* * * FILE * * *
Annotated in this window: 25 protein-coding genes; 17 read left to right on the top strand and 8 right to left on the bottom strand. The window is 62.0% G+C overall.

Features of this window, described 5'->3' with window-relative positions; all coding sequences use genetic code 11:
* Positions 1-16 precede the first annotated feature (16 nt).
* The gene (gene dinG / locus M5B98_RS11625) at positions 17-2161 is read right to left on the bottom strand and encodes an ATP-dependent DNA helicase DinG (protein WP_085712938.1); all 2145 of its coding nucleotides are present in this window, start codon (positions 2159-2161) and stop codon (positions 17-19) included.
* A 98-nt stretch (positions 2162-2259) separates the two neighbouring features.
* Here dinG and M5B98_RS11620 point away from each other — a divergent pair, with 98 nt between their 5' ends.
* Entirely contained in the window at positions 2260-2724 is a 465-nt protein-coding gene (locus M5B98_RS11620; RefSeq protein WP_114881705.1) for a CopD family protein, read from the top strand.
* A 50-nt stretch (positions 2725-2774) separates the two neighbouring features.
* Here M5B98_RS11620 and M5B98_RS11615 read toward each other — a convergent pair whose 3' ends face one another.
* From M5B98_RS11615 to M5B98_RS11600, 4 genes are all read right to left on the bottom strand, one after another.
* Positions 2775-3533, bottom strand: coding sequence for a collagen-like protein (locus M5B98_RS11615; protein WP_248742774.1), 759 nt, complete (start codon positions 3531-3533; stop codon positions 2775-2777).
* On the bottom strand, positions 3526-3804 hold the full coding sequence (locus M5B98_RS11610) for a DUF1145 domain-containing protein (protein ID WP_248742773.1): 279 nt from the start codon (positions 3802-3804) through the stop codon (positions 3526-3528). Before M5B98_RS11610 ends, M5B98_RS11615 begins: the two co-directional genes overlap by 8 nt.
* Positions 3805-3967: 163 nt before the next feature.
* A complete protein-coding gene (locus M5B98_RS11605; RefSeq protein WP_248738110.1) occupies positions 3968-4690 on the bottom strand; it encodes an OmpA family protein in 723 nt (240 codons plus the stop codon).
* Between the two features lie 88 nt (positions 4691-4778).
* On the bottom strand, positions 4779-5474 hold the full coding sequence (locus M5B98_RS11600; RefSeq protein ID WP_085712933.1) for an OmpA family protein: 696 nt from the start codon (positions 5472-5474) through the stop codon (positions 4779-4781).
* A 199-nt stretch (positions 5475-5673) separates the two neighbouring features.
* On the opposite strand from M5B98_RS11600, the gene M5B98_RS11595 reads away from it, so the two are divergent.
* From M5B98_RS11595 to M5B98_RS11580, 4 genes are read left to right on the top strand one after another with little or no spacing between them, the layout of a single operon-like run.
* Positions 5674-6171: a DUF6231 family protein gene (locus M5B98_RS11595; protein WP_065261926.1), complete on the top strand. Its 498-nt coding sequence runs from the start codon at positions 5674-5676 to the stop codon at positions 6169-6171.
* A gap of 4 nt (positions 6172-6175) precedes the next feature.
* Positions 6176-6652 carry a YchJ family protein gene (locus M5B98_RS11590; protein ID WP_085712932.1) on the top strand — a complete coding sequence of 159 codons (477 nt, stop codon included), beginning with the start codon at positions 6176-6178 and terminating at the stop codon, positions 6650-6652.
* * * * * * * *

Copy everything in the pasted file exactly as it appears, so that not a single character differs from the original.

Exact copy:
Annotated in this window: 25 protein-coding genes; 17 read left to right on the top strand and 8 right to left on the bottom strand. The window is 62.0% G+C overall.

Features of this window, described 5'->3' with window-relative positions; all coding sequences use genetic code 11:
* Positions 1-16 precede the first annotated feature (16 nt).
* The gene (gene dinG / locus M5B98_RS11625) at positions 17-2161 is read right to left on the bottom strand and encodes an ATP-dependent DNA helicase DinG (protein WP_085712938.1); all 2145 of its coding nucleotides are present in this window, start codon (positions 2159-2161) and stop codon (positions 17-19) included.
* A 98-nt stretch (positions 2162-2259) separates the two neighbouring features.
* Here dinG and M5B98_RS11620 point away from each other — a divergent pair, with 98 nt between their 5' ends.
* Entirely contained in the window at positions 2260-2724 is a 465-nt protein-coding gene (locus M5B98_RS11620; RefSeq protein WP_114881705.1) for a CopD family protein, read from the top strand.
* A 50-nt stretch (positions 2725-2774) separates the two neighbouring features.
* Here M5B98_RS11620 and M5B98_RS11615 read toward each other — a convergent pair whose 3' ends face one another.
* From M5B98_RS11615 to M5B98_RS11600, 4 genes are all read right to left on the bottom strand, one after another.
* Positions 2775-3533, bottom strand: coding sequence for a collagen-like protein (locus M5B98_RS11615; protein WP_248742774.1), 759 nt, complete (start codon positions 3531-3533; stop codon positions 2775-2777).
* On the bottom strand, positions 3526-3804 hold the full coding sequence (locus M5B98_RS11610) for a DUF1145 domain-containing protein (protein ID WP_248742773.1): 279 nt from the start codon (positions 3802-3804) through the stop codon (positions 3526-3528). Before M5B98_RS11610 ends, M5B98_RS11615 begins: the two co-directional genes overlap by 8 nt.
* Positions 3805-3967: 163 nt before the next feature.
* A complete protein-coding gene (locus M5B98_RS11605; RefSeq protein WP_248738110.1) occupies positions 3968-4690 on the bottom strand; it encodes an OmpA family protein in 723 nt (240 codons plus the stop codon).
* Between the two features lie 88 nt (positions 4691-4778).
* On the bottom strand, positions 4779-5474 hold the full coding sequence (locus M5B98_RS11600; RefSeq protein ID WP_085712933.1) for an OmpA family protein: 696 nt from the start codon (positions 5472-5474) through the stop codon (positions 4779-4781).
* A 199-nt stretch (positions 5475-5673) separates the two neighbouring features.
* On the opposite strand from M5B98_RS11600, the gene M5B98_RS11595 reads away from it, so the two are divergent.
* From M5B98_RS11595 to M5B98_RS11580, 4 genes are read left to right on the top strand one after another with little or no spacing between them, the layout of a single operon-like run.
* Positions 5674-6171: a DUF6231 family protein gene (locus M5B98_RS11595; protein WP_065261926.1), complete on the top strand. Its 498-nt coding sequence runs from the start codon at positions 5674-5676 to the stop codon at positions 6169-6171.
* A gap of 4 nt (positions 6172-6175) precedes the next feature.
* Positions 6176-6652 carry a YchJ family protein gene (locus M5B98_RS11590; protein ID WP_085712932.1) on the top strand — a complete coding sequence of 159 codons (477 nt, stop codon included), beginning with the start codon at positions 6176-6178 and terminating at the stop codon, positions 6650-6652.